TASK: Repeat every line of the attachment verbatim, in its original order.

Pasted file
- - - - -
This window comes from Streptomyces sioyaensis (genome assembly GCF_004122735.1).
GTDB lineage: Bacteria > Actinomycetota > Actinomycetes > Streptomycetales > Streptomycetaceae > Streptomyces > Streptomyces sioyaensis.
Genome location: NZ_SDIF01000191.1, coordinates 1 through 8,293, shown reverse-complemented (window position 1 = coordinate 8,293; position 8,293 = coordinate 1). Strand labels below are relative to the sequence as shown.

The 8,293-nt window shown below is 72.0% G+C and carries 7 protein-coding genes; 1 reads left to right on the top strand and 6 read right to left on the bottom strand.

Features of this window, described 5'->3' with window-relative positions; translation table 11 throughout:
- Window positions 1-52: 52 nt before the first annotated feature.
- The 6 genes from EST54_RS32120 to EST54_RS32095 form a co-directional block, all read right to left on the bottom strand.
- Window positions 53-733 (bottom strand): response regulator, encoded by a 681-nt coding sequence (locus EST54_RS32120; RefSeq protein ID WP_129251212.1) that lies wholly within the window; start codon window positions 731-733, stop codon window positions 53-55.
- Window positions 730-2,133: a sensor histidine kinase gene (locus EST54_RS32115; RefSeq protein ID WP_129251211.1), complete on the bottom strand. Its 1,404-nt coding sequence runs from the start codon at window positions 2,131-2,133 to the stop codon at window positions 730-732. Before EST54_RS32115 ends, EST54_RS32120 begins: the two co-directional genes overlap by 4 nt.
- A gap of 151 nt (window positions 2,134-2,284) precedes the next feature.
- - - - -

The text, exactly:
This window comes from Streptomyces sioyaensis (genome assembly GCF_004122735.1).
GTDB lineage: Bacteria > Actinomycetota > Actinomycetes > Streptomycetales > Streptomycetaceae > Streptomyces > Streptomyces sioyaensis.
Genome location: NZ_SDIF01000191.1, coordinates 1 through 8,293, shown reverse-complemented (window position 1 = coordinate 8,293; position 8,293 = coordinate 1). Strand labels below are relative to the sequence as shown.

The 8,293-nt window shown below is 72.0% G+C and carries 7 protein-coding genes; 1 reads left to right on the top strand and 6 read right to left on the bottom strand.

Features of this window, described 5'->3' with window-relative positions; translation table 11 throughout:
- Window positions 1-52: 52 nt before the first annotated feature.
- The 6 genes from EST54_RS32120 to EST54_RS32095 form a co-directional block, all read right to left on the bottom strand.
- Window positions 53-733 (bottom strand): response regulator, encoded by a 681-nt coding sequence (locus EST54_RS32120; RefSeq protein ID WP_129251212.1) that lies wholly within the window; start codon window positions 731-733, stop codon window positions 53-55.
- Window positions 730-2,133: a sensor histidine kinase gene (locus EST54_RS32115; RefSeq protein ID WP_129251211.1), complete on the bottom strand. Its 1,404-nt coding sequence runs from the start codon at window positions 2,131-2,133 to the stop codon at window positions 730-732. Before EST54_RS32115 ends, EST54_RS32120 begins: the two co-directional genes overlap by 4 nt.
- A gap of 151 nt (window positions 2,134-2,284) precedes the next feature.